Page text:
Of course, the greatest thing about a consumption tax is that it will limit itself. If the tax is too high, the price of the taxed goods will be too high and no one will buy them, thus defeating the revenue-generating purpose. This simple fact will keep the taxes fairly low. It would be impossible for the people to be oppressed by these kinds of taxes.

These indirect taxes should be the main source of revenue for our government for the foreseeable future. Direct taxes (like property taxes) are easier to apportion – you can go either by population (which is simpler to figure out and thus preferred), or land value (which in a large, growing country like ours, is extremely difficult – and expensive – to calculate). Either way, we should have a definite rule for how these taxes are to be collected, otherwise the power of the government’s discretion may be abused.

Eastern Shore Tour: Frederick Douglass’ Birthplace

I posted earlier about the Saturday I spent roaming around the eastern shore of Maryland looking for historical sites. There was one site that I really wanted to find: the birthplace of Frederick Douglass.

As a libertarian living in Maryland, I don’t have too much to be happy or proud about. Maryland wasn’t the first to ratify the Constitution. It was a slave state. It seems to believe more in “democracy” than in “freedom” (yes, those are different things – and “democracy” is a nightmare). And the news keeps getting worse.

Portrait of Frederick Douglass
Frederick Douglass

So, I’ve never been able to marshal too much pride for my home state. That all changed when I learned about Frederick Douglass. Here was a man who was born as a slave in Maryland. He was beaten. He was moved from place to place by his master. Through all of that, he taught himself to read, learned a useful trade in the shipbuilding industry, and fell in love. Eventually he became a “thief” as he “stole himself” and escaped to the north and freedom. Here is a man who truly understands liberty, and made himself into one of its most eloquent champions. Here is a man that I can be proud to share a home with!

Naturally, I want to visit as many of the sites that were important to him as I can. It’s a way that I can connect to his life and my history in a very tangible way, and it’s a way that I can honor and pay tribute to his memory. It just feels like something I should do.

It all starts at the beginning doesn’t it? I want to visit the birthplaces of heroes like Douglass. But when your hero was a slave, born in a shack in the woods on his master’s property, you can only get so close to the actual site. This task is made all the more difficult in Douglass’ case because the historical marker commemorating his birth in Talbot county, placed by the State of Maryland, is nowhere near the actual site.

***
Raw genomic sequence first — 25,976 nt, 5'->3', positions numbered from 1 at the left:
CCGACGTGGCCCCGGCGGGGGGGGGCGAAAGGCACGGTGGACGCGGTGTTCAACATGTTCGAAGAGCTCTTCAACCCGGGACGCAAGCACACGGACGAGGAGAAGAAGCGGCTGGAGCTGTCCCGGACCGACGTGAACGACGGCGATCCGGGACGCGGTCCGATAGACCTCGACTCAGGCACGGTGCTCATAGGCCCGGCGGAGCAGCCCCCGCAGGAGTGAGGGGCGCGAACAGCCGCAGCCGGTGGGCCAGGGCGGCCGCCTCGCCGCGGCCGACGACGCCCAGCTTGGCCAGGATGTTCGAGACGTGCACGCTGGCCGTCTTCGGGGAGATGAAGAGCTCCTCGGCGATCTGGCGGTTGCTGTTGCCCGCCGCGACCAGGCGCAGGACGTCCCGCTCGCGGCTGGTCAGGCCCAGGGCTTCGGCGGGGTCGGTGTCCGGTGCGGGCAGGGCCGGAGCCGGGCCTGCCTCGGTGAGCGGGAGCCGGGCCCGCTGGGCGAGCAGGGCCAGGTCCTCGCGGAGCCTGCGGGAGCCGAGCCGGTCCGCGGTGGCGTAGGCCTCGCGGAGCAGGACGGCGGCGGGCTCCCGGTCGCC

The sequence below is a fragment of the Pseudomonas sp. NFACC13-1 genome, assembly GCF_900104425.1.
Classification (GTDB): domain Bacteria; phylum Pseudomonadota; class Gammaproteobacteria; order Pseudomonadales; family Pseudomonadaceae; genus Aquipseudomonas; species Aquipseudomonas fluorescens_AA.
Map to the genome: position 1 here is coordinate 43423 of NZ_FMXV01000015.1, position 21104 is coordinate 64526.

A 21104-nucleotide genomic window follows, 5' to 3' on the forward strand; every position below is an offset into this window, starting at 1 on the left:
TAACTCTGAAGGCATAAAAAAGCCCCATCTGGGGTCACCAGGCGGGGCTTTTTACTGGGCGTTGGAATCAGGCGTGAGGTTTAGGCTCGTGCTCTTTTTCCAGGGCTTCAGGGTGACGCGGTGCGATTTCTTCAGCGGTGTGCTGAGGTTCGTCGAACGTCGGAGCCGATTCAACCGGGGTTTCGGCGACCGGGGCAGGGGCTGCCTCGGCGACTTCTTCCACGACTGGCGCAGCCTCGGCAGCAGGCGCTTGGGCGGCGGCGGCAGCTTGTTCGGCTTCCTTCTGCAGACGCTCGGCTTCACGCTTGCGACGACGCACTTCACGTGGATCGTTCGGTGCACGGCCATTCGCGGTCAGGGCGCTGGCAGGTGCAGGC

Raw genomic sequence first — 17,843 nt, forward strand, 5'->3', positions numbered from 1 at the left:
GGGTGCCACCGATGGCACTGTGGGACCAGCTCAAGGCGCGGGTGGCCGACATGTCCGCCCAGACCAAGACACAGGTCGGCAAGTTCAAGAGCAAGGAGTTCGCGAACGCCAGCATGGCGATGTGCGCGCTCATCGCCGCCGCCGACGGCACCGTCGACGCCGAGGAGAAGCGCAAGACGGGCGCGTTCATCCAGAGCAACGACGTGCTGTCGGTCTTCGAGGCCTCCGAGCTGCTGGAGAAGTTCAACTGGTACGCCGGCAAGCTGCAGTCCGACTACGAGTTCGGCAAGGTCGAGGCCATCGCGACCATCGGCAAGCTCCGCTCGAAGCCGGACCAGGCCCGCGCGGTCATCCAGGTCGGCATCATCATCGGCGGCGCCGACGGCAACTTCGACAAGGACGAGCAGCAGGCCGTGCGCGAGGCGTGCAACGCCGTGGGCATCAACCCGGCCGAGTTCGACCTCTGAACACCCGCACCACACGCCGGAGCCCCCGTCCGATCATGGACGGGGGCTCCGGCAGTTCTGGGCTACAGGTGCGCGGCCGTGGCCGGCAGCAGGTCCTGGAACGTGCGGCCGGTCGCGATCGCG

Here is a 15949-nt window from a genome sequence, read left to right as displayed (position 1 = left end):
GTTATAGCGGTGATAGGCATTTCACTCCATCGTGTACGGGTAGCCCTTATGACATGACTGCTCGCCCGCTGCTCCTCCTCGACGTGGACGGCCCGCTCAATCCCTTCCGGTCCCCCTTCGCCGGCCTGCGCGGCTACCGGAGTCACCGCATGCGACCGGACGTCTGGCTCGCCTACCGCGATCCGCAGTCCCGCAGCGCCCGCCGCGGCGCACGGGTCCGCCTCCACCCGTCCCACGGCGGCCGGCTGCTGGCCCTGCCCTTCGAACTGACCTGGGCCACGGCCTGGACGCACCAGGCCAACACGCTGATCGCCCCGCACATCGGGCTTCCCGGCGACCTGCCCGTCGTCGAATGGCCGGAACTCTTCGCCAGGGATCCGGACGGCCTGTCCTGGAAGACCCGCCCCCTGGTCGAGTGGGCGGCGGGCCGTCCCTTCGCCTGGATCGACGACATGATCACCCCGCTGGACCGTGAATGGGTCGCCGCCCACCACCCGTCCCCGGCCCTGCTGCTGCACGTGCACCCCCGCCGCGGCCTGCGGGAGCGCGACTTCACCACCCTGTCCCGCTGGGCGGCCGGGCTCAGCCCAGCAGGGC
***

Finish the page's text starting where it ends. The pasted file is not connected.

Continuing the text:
For one thing, it lists “Tuckahoe” as Douglass’ birthplace. But there is no town in Maryland called Tuckahoe – that name refers to the creek along which he was born. This is partly Douglass’ own fault, because he used that name to describe his own birthplace from time to time.

Also, while the marker is along the Tuckahoe Creek, it’s about 7 miles southeast of the actual site of his birth. There is nothing about that marker that would lead you to the actual site, either. You just have to do your own research to figure out where it is. Turns out, it’s here:

Frederick Douglass was born here
Frederick Douglass was born here

When you get there, there is no marker. There isn’t even a place to pull over on the side of the road and get a proper picture, or take a few minutes to contemplate the scene. Luckily, traffic was non-existent, so I managed to get this shot:

Tappers Corner - Douglass was born in these woods.
Tappers Corner – Douglass was born in these woods.

Douglass himself pointed out the site on a visit he made to the area in 1878. When Douglass was born in 1818, this plot of woods was part of his master Aaron Anthony’s “Holme Hill” farm where Douglass’ mother and grandmother lived as slaves. In fact, it was in his grandmother’s cabin – long since gone – that he was born.

It’s a shame that this site is so inconvenient to visit (let alone to even find). Douglass was a great man and should definitely be remembered and memorialized on a grander scale.

But failing that, can’t we at least place a marker at the right spot?

Eastern Shore Tour

My wife and I were invited to a wedding on Kent Island this past Saturday (congratulations Brian and Jane!) In fact, we were more than invited – my wife Ruth was asked to be a bridesmaid for her friend Jane.